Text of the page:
The invention further provides an article useful in the manufacture of hologram devices. This article is a venetian blind film embossed or bonded on one side with a plane grating. Additionally, if the article is to be used in forming multicoloured holograms it may be possible to include the required mask or filters as part of the article.

Patent Citations
Cited PatentFiling datePublication dateApplicantTitle
US3567305 *Oct 18, 1966Mar 2, 1971Bell Telephone Labor IncHologram masking techniques
US3603668 *Jan 29, 1970Sep 7, 1971Philips CorpComposite diffraction grating formed from superimposed aligned gratings
US3623798 *Jan 21, 1970Nov 30, 1971Xerox CorpBlazed hologram fabrication
US3922416 *Aug 18, 1972Nov 25, 1975Rca CorpMedium for recording phase holograms
US3944322 *Jan 16, 1975Mar 16, 1976Polaroid CorporationLight filtering arrangement for holographic displays
US4217405 *Oct 14, 1975Aug 12, 1980Polaroid CorporationProduction of volume dielectric holograms
US4244633 *May 22, 1978Jan 13, 1981Minnesota Mining And Manufacturing CompanyMulticolor hologram and method for forming same
DE1572767A1 *Nov 22, 1967Feb 26, 1970Philips NvVorrichtung zum Betrachten eines Hologramms mit weissem Licht und Beugungsgitter zur Verwendung in dieser Vorrichtung
FR1546333A * Title not available
GB1171448A * Title not available
GB1205224A * Title not available
GB1521958A * Title not available
GB1566553A * Title not available
WO1981000918A1 *Sep 29, 1980Apr 2, 1981O LambApparatus for viewing and sorting photographic slide transparencies
Non-Patent Citations
Reference
1 *Applied Optics, vol. 14, No. 12, article by T. Okoshi et al.
2 *Bell System Technical Journal, vol. 45, No. 10, article by C. B. Burckhardt.
Referenced by
Citing PatentFiling datePublication dateApplicantTitle
US4830445 *Aug 7, 1986May 16, 1989Robinson Anthony JHolographic display apparatus
US4915464 *Aug 18, 1988Apr 10, 1990Ciba-Geigy AgReflection holograms and the replication thereof
US4987479 *Mar 23, 1989Jan 22, 1991Ilford LimitedMethod of preparing a color hologram suitable for display purposes
US4989071 *Mar 23, 1989Jan 29, 1991Ilford LimitedMethod of preparing a hologram using readily available light sources
US5016950 *Jul 5, 1988May 21, 1991Hughes Aircraft CompanyFull-color zero-order suppressed diffraction optics diffusing screen/louver filter laminate
US5109289 *Nov 23, 1990Apr 28, 1992Xerox CorporationHolographic display with programmable area highlighting
US5293259 *Dec 7, 1992Mar 8, 1994The University Of Alabama In HunstvilleIntegrated rainbow hologram
US5296948 *Jan 8, 1993Mar 22, 1994Chen Alexander C THologram light box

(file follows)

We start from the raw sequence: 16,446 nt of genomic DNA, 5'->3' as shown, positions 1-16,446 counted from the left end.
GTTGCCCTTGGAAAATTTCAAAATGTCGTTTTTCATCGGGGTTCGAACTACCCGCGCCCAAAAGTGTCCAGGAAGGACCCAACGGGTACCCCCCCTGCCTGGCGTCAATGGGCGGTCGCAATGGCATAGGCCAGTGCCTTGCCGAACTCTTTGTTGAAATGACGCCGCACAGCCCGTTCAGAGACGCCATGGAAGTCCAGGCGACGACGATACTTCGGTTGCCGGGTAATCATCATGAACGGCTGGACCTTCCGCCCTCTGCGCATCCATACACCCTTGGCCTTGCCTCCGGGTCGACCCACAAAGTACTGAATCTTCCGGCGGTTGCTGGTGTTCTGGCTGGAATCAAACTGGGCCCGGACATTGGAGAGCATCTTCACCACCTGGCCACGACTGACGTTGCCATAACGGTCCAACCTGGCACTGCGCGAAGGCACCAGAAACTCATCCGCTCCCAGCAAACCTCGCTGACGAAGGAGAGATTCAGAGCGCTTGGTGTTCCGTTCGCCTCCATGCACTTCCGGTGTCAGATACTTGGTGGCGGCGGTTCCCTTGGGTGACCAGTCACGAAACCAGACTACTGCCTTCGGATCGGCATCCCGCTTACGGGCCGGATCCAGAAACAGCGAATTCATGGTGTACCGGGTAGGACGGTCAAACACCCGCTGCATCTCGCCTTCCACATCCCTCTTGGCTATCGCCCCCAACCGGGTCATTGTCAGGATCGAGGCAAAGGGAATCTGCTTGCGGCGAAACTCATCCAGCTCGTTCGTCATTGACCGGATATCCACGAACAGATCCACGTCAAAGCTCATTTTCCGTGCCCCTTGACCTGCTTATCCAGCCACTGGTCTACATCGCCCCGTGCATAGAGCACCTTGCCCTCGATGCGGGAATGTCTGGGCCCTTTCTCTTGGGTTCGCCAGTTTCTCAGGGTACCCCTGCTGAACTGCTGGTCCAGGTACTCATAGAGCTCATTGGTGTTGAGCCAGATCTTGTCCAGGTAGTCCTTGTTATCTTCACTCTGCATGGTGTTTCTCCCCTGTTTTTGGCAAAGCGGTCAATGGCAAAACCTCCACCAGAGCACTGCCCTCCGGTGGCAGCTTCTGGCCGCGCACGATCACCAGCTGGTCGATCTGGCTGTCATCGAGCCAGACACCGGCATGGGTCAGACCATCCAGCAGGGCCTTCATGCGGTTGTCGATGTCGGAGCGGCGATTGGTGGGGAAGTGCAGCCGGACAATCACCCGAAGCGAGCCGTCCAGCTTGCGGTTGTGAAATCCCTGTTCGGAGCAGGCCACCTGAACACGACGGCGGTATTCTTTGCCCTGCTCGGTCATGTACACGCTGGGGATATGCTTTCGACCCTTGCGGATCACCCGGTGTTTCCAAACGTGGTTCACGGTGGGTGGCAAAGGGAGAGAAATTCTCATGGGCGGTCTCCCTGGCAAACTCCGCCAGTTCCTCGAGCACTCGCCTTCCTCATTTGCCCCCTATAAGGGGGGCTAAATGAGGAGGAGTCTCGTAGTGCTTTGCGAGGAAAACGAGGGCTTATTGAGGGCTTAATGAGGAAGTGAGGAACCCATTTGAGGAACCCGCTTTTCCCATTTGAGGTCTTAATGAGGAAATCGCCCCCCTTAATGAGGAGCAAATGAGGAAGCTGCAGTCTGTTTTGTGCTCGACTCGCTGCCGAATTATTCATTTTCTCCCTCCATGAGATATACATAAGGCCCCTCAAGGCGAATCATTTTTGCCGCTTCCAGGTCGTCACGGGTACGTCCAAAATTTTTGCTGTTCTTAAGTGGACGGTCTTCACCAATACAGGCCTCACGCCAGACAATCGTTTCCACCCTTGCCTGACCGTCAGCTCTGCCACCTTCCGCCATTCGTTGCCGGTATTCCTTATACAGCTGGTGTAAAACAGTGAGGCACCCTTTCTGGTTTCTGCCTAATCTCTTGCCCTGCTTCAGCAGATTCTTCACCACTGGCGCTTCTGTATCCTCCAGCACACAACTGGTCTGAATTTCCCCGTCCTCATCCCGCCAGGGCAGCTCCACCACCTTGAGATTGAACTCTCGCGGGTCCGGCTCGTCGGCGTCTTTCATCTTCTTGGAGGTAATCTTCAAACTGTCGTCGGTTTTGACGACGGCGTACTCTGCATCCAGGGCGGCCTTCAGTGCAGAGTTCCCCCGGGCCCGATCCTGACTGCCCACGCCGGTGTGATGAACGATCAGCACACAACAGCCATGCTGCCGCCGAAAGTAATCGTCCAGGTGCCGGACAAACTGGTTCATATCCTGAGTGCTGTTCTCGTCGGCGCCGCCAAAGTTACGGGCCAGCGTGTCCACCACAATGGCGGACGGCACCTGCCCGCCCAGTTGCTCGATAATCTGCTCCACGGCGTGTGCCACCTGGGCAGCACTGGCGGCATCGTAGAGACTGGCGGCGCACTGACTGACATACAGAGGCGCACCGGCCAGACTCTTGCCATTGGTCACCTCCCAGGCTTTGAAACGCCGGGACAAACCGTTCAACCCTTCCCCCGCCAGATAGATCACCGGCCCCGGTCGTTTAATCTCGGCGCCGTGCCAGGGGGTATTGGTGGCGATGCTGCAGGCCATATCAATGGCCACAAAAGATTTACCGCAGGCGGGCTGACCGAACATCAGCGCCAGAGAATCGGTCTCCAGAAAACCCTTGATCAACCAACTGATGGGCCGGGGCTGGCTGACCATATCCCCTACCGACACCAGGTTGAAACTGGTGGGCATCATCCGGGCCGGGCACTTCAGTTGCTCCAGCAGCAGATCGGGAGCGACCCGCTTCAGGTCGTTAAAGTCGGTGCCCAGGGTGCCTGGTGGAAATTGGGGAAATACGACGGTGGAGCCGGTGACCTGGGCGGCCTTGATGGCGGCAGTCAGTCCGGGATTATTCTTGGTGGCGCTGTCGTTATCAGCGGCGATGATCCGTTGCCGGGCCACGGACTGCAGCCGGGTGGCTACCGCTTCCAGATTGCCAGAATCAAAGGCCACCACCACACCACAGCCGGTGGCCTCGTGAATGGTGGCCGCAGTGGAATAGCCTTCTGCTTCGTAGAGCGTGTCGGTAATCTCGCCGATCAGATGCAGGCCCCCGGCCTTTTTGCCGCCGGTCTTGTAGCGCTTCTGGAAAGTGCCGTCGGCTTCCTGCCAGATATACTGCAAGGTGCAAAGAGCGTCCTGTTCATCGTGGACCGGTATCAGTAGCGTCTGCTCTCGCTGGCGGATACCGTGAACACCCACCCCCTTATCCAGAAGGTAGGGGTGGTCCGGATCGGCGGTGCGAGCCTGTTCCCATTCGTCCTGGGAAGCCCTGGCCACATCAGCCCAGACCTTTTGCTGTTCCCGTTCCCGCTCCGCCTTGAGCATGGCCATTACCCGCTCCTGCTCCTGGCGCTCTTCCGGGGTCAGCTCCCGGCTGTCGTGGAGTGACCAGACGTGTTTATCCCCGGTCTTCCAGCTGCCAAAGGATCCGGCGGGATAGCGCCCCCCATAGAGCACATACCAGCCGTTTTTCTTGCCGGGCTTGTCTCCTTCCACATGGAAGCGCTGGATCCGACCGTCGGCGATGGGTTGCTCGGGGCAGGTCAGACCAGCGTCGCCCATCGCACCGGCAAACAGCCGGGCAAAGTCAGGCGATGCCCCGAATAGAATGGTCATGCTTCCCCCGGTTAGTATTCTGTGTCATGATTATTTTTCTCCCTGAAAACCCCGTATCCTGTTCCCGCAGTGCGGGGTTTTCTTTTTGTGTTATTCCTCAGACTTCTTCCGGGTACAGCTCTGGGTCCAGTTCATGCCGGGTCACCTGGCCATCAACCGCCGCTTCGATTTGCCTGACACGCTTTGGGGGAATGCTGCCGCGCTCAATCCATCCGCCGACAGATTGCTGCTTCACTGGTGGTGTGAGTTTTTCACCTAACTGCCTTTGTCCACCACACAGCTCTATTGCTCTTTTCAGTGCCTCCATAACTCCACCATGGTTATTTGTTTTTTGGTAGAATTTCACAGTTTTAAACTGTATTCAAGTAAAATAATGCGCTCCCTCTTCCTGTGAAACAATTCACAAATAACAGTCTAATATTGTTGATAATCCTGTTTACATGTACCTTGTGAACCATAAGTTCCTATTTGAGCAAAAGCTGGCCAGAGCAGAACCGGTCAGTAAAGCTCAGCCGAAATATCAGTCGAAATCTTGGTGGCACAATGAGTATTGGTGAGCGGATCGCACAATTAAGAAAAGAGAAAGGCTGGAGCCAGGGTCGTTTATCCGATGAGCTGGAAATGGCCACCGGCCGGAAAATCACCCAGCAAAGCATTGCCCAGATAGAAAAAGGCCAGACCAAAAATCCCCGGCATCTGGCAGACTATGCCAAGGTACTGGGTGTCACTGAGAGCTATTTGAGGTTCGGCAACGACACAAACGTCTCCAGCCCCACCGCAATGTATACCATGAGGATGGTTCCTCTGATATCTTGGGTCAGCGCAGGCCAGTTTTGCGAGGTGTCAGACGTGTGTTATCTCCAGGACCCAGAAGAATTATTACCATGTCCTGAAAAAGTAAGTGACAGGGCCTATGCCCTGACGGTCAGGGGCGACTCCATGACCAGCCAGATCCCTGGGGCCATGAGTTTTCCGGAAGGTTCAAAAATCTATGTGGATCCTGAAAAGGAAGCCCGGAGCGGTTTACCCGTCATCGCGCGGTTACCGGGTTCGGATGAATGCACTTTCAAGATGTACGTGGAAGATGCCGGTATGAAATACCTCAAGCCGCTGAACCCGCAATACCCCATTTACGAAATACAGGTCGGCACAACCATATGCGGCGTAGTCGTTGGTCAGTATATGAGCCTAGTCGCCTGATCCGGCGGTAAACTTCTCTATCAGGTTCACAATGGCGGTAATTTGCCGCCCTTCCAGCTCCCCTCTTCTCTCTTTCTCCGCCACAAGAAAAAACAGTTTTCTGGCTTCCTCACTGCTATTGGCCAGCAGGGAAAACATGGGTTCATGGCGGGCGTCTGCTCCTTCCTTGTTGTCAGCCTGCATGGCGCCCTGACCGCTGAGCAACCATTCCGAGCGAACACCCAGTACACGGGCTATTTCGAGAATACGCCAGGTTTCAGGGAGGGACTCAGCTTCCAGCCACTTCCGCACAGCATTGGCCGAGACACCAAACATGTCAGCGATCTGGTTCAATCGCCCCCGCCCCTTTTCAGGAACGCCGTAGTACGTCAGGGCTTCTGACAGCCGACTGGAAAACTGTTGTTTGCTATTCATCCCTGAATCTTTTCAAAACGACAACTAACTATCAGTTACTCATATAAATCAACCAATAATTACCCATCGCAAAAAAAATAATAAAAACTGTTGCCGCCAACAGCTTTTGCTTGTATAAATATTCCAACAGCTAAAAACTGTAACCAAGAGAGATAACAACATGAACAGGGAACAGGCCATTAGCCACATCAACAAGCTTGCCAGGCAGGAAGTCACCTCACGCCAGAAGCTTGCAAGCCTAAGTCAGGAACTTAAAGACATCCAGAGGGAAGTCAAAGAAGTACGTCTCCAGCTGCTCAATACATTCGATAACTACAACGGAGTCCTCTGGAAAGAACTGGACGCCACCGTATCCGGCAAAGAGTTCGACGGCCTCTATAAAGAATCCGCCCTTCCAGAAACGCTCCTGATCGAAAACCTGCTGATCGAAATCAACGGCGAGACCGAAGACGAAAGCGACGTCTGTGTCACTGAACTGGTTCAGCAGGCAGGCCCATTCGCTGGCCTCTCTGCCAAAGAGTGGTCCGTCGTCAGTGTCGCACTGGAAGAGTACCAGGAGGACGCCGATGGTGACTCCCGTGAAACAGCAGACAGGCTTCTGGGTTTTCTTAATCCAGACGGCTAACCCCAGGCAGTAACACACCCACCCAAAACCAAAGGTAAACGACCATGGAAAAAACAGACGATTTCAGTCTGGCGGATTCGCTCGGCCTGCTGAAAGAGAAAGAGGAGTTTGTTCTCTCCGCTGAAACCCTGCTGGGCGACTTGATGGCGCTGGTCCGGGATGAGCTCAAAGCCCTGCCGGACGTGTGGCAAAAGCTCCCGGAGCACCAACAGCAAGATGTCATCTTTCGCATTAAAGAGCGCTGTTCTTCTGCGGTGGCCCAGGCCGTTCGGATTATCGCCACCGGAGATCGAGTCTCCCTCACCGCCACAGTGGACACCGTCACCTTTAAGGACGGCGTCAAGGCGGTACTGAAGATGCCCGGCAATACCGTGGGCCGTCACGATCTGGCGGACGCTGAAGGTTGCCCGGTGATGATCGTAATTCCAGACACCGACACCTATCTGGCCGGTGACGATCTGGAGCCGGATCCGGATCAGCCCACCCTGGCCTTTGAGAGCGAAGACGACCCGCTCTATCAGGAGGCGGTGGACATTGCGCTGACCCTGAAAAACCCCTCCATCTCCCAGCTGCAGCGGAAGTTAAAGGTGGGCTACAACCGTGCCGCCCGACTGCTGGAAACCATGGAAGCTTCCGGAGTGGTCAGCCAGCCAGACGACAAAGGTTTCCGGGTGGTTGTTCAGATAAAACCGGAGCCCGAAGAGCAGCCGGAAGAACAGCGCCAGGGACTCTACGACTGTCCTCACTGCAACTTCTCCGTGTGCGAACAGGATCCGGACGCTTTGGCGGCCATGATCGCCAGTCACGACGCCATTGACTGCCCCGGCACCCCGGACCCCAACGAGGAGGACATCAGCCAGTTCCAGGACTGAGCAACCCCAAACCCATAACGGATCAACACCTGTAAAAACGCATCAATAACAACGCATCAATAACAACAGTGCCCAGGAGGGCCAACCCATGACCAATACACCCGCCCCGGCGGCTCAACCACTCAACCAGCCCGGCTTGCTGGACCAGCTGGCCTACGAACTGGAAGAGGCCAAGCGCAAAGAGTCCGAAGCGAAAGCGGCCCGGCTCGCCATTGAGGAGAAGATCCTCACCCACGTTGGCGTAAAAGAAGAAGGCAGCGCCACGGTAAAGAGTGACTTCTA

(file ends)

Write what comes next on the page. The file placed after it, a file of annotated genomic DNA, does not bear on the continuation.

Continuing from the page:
US5675437 *Nov 28, 1994Oct 7, 1997VoxelLight control film for use in viewing holograms and related method
US6145229 *Mar 12, 1997Nov 14, 2000Able; Roy EugeneCard lighting device
US6151143 *Nov 4, 1997Nov 21, 2000Voxel, Inc.Methods and apparatus for making holograms including multiple two-dimensional images
US6441930Jun 16, 2000Aug 27, 2002Voxel, Inc.Method and apparatus for making holograms including a diffuser shiftable in its own plane
US6636336Oct 4, 2001Oct 21, 2003Voxel, Inc.Apparatus for making holograms including means for controllably varying a beamsplitter
US6674554Oct 4, 2001Jan 6, 2004Voxel, Inc.Apparatus for making holograms including images of particular sizes
WO1995014960A1 *Nov 28, 1994Jun 1, 1995VoxelApparatus for reconstructing holographic images
Classifications
U.S. Classification359/32
International ClassificationG03H1/24, G03H1/22
Cooperative ClassificationG03H1/24, G03H2001/2635, G03H2001/2218, G03H1/0248, G03H2001/221, G03H2223/12, G03H2001/264, G03H2001/2263, G03H1/0244
European ClassificationG03H1/24
Legal Events
DateCodeEventDescription
Jul 21, 1986ASAssignment
Owner name: SATORI LIMITED, BELL HOUSE, 175 REGENT STREET, LON
Free format text: ASSIGNMENT OF ASSIGNORS INTEREST.;ASSIGNOR:ICON HOLOGRAPHICS LIMITED (IN LIQUIDATION) BY MICHAEL WILLIAM JARVIS, LIQUIDATOR;REEL/FRAME:004578/0854
Effective date: 19860502
May 18, 1990FPAYFee payment
Year of fee payment: 4
Jul 2, 1990ASAssignment
Owner name: UTAH VENTURES
Free format text: ASSIGNMENT OF ASSIGNORS INTEREST.;ASSIGNOR:HOLOPLEX SYSTEMS LIMITED (A CORP. OF U.K.);REEL/FRAME:005397/0304
Effective date: 19900419
Owner name: VALLEY NATIONAL INVESTORS
Free format text: ASSIGNMENT OF ASSIGNORS INTEREST.;ASSIGNOR:HOLOPLEX SYSTEMS LIMITED (A CORP. OF U.K.);REEL/FRAME:005397/0304
Effective date: 19900419
Owner name: U.S. CAPITAL CORPORATION
Free format text: ASSIGNMENT OF ASSIGNORS INTEREST.;ASSIGNOR:HOLOPLEX SYSTEMS LIMITED (A CORP. OF U.K.);REEL/FRAME:005397/0304
Effective date: 19900419
Owner name: NEW ERA INVESTORS
Free format text: ASSIGNMENT OF ASSIGNORS INTEREST.;ASSIGNOR:HOLOPLEX SYSTEMS LIMITED (A CORP. OF U.K.);REEL/FRAME:005397/0304
Effective date: 19900419
May 18, 1994FPAYFee payment
Year of fee payment: 8
Apr 17, 1998FPAYFee payment
Year of fee payment: 12
May 13, 1998ASAssignment
Owner name: ALBA, LTD., NEW YORK
Free format text: SECURITY AGREEMENT;ASSIGNOR:VOXEL;REEL/FRAME:009027/0916
Effective date: 19980401
Owner name: MANZ, VIRGINIA C., CALIFORNIA
Free format text: SECURITY AGREEMENT;ASSIGNOR:VOXEL;REEL/FRAME:009027/0916
Effective date: 19980401
Owner name: ARABELLA, NEW YORK
Free format text: SECURITY AGREEMENT;ASSIGNOR:VOXEL;REEL/FRAME:009027/0916
Effective date: 19980401
Owner name: DEANMOORE HOLDINGS LIMITED, NEW YORK
Free format text: SECURITY AGREEMENT;ASSIGNOR:VOXEL;REEL/FRAME:009027/0916
Effective date: 19980401
Owner name: MANZ, THOMAS J., CALIFORNIA
Free format text: SECURITY AGREEMENT;ASSIGNOR:VOXEL;REEL/FRAME:009027/0916
Effective date: 19980401
Owner name: DULVERTON HOLDINGS LIMITED, NEW YORK
Free format text: SECURITY AGREEMENT;ASSIGNOR:VOXEL;REEL/FRAME:009027/0916
Effective date: 19980401
Mar 27, 2000ASAssignment
Owner name: VOXEL, INC., UTAH
Free format text: ORDER;ASSIGNOR:VOXEL;REEL/FRAME:010703/0705
Effective date: 19990330